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Storage resource analytics as a service

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UK start-up Storage Fusion will offer a storage resource analytics (SRA) service in the cloud, with customers getting an unprecedented level of detail about heterogeneous storage arrays at a far lower cost than they would from enterprise SRA tools.

Tools such as EMC's ECC and IBM's Total Productivity Suite are good for the vendor's own storage but come at a high price. HP's Storage Essentials uses SMI-S interfaces and doesn't deliver as good information as Storage Fusion's SRA service.

Storage Fusion consultant Chris Evans said that during one engagement, when looking at a customer's 3PB storage estate through Storage Fusion, he found 600TB of reclaimable space that Storage Essentials missed, through not understanding that short-stroking drives were not needed for the desired performance. The report run leading to this potential 600TB unused space reclamation cost £15,000.

Storage Fusion is a 15-person, wholly-owned subsidiary of UK-based XPLOIT, is funded as an internal start-up and it will, hopes MD Grahame Wood, be profitable next year. The software was developed from a tool developed for consultancy GlassHouse to use in analysing customer's external storage estates, block or file access, and working out in an hour or so what 17-man days of consultancy would be needed to do otherwise.

It comes as a set of scripts which a customer is requested to run. These use element manager interfaces from external storage arrays supplied by mainstream enterprise storage vendors, such as Dell (not EqualLogic), EMC, HDS, HP (not MSA or LeftHand Networks), Sun (HDS USP only), IBM (DS3000 - DS8000) and NetApp. For example, the element manager for Clariion is Navisphere.

Evans said the company doesn't support EMC's Celerra or Centera nor Compellent yet. It is working, probably, on adding support for IBM's XIV and 3PAR InServ arrays. He added: "We are thin provisioning-aware and we're working to provide full thin provisioning support in the product."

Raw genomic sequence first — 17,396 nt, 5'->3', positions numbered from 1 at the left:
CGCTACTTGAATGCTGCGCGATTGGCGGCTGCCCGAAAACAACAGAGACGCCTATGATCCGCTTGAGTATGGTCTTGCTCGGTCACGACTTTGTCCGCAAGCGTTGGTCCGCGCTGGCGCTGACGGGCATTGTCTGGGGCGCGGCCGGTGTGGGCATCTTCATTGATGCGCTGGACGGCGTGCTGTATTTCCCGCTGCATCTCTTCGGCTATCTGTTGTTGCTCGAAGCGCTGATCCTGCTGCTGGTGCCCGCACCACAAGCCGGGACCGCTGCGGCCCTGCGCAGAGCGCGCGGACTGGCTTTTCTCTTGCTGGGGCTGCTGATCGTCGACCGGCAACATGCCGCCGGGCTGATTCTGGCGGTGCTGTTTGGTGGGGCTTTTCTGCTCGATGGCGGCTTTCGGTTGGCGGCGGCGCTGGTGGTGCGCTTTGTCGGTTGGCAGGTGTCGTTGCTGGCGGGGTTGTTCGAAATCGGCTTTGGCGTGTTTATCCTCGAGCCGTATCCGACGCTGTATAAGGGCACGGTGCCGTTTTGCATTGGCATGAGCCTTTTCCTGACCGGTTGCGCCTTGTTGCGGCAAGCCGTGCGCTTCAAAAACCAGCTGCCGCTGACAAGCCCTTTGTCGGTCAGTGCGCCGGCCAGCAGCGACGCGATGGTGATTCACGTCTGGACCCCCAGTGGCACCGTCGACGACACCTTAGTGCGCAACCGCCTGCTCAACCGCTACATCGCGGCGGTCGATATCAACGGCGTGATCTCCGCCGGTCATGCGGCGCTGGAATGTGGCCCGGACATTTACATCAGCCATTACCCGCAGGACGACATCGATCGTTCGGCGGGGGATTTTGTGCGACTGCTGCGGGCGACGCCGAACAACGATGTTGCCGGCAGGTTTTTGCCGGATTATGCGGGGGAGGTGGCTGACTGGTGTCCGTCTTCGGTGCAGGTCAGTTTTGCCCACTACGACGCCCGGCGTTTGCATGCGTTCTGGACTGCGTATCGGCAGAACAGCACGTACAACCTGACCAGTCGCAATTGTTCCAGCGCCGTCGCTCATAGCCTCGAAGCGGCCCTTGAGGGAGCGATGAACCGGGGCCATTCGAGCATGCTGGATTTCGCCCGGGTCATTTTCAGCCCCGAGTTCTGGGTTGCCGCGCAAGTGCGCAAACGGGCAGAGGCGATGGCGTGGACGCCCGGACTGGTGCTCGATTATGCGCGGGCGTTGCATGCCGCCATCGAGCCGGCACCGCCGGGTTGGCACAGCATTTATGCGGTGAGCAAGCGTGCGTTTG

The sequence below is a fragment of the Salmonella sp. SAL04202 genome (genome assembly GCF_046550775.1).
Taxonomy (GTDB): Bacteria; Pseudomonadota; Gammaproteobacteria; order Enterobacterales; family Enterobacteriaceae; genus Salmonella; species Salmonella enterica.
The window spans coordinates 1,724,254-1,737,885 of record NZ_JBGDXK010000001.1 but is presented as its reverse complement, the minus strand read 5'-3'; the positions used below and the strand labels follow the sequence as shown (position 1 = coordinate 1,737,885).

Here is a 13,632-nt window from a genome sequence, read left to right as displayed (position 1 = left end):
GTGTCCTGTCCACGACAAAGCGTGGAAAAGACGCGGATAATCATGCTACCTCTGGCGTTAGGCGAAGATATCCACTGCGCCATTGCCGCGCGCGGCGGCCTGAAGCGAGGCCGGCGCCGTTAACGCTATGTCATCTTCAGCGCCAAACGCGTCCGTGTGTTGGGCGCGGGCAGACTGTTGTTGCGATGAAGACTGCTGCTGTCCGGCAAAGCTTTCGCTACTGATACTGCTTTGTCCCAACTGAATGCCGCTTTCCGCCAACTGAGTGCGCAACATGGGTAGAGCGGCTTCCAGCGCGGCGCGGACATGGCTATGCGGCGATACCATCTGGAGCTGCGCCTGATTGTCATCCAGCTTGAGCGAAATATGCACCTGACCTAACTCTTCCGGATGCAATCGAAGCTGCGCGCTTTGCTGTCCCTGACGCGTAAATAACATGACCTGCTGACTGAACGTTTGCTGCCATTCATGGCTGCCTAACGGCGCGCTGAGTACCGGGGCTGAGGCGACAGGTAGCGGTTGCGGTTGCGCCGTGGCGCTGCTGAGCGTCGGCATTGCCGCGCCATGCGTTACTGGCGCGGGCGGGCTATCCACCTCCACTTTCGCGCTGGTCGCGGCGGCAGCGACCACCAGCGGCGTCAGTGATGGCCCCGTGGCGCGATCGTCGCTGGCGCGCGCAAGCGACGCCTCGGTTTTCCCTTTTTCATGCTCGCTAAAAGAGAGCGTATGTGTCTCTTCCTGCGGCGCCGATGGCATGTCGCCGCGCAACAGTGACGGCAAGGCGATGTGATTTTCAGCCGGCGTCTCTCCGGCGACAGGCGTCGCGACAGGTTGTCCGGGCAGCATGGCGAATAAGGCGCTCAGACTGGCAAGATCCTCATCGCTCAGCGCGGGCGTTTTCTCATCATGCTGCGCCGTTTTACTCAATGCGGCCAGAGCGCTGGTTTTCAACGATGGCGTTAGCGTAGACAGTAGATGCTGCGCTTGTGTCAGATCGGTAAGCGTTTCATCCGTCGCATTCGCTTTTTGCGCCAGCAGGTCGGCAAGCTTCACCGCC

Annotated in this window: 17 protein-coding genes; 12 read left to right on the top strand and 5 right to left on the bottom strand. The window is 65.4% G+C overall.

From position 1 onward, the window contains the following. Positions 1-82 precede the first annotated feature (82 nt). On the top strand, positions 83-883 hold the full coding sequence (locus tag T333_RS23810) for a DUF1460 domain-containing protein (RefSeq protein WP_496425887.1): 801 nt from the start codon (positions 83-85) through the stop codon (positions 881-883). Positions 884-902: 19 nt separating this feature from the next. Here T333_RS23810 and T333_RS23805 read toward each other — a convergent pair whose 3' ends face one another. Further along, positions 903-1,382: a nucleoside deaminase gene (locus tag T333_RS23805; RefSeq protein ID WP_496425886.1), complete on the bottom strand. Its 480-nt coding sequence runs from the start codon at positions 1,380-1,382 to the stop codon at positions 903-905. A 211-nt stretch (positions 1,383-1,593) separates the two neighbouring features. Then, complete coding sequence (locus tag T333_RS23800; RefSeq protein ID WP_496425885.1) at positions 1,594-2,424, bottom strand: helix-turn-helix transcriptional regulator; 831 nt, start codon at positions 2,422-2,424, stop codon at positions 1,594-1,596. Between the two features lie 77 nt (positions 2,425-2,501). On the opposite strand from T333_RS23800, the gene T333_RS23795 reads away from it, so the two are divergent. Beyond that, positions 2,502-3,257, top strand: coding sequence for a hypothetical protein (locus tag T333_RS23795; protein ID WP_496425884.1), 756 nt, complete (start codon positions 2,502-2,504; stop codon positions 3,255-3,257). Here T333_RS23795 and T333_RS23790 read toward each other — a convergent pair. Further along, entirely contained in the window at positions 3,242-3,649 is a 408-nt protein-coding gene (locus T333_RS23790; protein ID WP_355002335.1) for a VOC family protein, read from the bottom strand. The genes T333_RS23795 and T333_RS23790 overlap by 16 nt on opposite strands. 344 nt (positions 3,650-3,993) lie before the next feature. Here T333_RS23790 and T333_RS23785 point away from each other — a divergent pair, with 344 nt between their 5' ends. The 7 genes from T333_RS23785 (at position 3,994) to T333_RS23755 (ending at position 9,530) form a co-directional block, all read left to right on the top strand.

The scripts query the element managers, which return plain text files containing detailed information about the arrays and their usage, but not about the stored data contents. These go to a Format Manager which normalises the results. This enables a consistent presentation of results across the vagaries of individual product reporting. There could be 20 - 30 files per array with 1000s and 1000s of lines.

Chris Evans said no change control is needed to run these scripts. If the SMI-S tools were used Storage Fusion would have to put a collector agent on site. He said: "The element manager service language interface has become a storage admin's standard toolset. Many admins use it for provisioning. Very few ones in EMC ships use ECC, EMC's 800lb gorilla of a storage resource management tool. It's too cumbersome.

"The element manager is the only thing that gives them the depth of detail they need and they don't necessarily trust what the higher level tool gives them."

The plain text files are sent by secure FTP or HTTPS links to the Storage Fusion channel partner: Glasshouse, and via GlassHouse, IBM and Dell. Other channel partners using it are CDS, ACS, and HDS. They all license software from Storage Fusion which analyses the plain text files and delivers a report database.